Friday, March 26, 2010

Post #3

Read Larry Neal's manifesto, "The Black Arts Movement." How would you describe the kind of writing Neal calls for? How does he see the arts in relation to political struggle and as a part of a movement?

Added bonus: this manifesto was published in the Summer of 1968. Do a little research on the events of that year. What was going on that might have shaped Neal's ideas?

Related announcement: We'll be talking about the Black Power movement and its 'cultural wing' the Black Arts movement in the coming weeks. There's a great related event going on at LaGuardia the week after break, a chance to hear from someone who was there. If you can go, please post your thoughts for extra credit.

Here's the information, thanks to Prof. Victor Rosa:

The Black Literature Series Committee of the English Department is honored to present activist, law professor, and memoirist Kathleen Cleaver, who will speak at the Little Theater on April 8 at 10:30 a.m.

Professor Cleaver was a member of the Student Nonviolent Coordinating Committee (SNCC) and served as communications secretary of the Black Panther Party. She has taught at Emory University, the Benjamin N. Cardozo School of Law, Yale University and Sarah Lawrence College. Awarded fellowships at the Bunting Institute of Radcliffe College and the Schomburg Center for Research in Black Culture, she has completed a memoir, Memories of Love and War.


  1. Hi prof, iam having a hard time with this site. is it possible for u to tell me how to leave a message for you to review my papaer

  2. Hi thequire1 - the best way to use the site is to post on your own blog - for example, you could post part of your draft and ask for feedback. When I see there's a new post from you I'll respond. If you have a general question about an assignment you can also leave it as a comment and I can respond.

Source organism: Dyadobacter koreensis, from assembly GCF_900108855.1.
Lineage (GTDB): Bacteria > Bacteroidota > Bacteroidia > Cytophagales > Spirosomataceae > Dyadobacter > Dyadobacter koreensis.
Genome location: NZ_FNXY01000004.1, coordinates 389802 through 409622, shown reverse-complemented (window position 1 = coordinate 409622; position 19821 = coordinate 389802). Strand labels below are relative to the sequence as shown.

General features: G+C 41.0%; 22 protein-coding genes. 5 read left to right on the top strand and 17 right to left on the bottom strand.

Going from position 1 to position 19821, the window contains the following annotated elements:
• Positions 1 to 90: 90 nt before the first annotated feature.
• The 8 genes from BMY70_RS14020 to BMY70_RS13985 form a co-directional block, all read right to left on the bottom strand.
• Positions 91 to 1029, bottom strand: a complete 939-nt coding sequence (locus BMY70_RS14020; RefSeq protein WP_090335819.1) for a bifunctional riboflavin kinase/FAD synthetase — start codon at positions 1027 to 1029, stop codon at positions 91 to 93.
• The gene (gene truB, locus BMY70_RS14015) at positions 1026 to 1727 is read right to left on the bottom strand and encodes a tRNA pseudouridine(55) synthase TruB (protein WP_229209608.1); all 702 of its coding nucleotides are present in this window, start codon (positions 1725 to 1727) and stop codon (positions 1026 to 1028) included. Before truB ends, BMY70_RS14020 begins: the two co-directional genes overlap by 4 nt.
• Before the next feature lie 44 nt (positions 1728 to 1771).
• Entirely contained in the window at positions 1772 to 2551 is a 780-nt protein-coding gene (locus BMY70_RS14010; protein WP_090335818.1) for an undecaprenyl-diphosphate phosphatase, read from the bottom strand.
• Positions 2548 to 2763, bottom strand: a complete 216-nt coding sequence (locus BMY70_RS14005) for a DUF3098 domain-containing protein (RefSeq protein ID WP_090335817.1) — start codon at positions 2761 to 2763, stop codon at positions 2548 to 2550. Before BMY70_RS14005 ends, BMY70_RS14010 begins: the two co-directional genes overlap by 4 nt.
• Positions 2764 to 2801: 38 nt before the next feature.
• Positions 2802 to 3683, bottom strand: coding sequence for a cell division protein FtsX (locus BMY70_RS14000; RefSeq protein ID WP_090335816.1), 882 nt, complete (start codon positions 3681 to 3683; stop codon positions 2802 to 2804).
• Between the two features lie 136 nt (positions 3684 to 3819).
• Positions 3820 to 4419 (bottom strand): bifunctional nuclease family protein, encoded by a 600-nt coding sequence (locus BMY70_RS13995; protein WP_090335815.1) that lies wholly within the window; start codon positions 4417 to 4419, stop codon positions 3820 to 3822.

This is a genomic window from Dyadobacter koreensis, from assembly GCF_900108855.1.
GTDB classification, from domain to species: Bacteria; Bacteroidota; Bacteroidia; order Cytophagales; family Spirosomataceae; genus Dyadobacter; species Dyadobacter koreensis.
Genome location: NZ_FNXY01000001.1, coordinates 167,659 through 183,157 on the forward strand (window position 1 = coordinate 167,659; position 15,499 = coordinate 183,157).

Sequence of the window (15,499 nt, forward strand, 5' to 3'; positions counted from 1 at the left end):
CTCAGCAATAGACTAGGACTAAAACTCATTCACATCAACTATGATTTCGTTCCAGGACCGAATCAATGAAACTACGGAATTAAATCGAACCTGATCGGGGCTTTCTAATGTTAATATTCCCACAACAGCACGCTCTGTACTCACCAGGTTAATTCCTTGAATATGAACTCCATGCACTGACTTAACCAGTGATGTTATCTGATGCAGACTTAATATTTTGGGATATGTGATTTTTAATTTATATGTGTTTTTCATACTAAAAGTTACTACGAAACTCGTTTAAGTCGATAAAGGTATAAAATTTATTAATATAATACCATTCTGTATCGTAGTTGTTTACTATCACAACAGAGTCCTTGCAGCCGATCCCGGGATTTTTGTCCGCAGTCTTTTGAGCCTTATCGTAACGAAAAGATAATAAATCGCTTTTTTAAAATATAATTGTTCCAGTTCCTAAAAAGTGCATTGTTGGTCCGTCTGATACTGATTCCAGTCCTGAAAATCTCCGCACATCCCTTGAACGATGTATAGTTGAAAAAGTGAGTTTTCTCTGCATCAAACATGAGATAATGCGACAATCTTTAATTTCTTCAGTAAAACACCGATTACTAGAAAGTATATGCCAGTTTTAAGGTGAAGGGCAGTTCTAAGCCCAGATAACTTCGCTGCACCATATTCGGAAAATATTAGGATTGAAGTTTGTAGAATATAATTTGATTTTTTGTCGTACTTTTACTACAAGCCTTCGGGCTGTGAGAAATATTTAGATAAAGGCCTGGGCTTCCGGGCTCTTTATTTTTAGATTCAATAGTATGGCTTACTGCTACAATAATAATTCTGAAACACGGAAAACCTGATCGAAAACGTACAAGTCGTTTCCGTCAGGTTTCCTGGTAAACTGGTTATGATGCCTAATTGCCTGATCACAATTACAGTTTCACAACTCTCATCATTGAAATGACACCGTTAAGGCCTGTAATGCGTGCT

3. Larry Neal is calling for nothing less than the destruction of the ruling political and aesthetic hegemony that dominated the United States. For quite some time The prevailing wisdom of the artist, being writing ,dancing or music was seen as a furtherance of the prevailing white agenda. Neal sees a hidden agenda of sorts, which focuses on valuing the arts with a white context. He is calling for a re-invention of a new aesthetic which speaks to blacks and blacks alone. This is not to say that a non-white person cannot relate, learn or be influenced by this new art form. Rather he wants it from a black-only point of view. Then and only then, can blacks compare to themselves to their own cultural values that they set up. The racist west as Neal calls it, and rightfully so, wants to whiten everything over. It was not so long before this that it was considered acceptable to have whites portray blacks by coloring their faces. I.E Al Jolson.
    As I previously stated Art is meant to inspire, illustrate and communicate the human condition. It is no longer acceptable that whites are the ones controlling this medium. It is not the true face of America. White Americans aren't the only Americans and therefore do not reflect the true face of society.A new set of rules, symbols and paradigms must be created to reflect the true face of society. White Oppression began 400 years before and wasn't ready to give up exerting it's influence. Blacks and other minorties were taught to turn their backs on their original history upon landing on these shores. As Neal states, Why exactly should they concern themselves with a culture that has demoralized and ignored them?

    This is the end of Part 1 of my blog entrance

  4. I just read Larry Neal's "The Black Arts Movement" for the second time and I will continue to finish reading it. But I still think it is very interesting to read.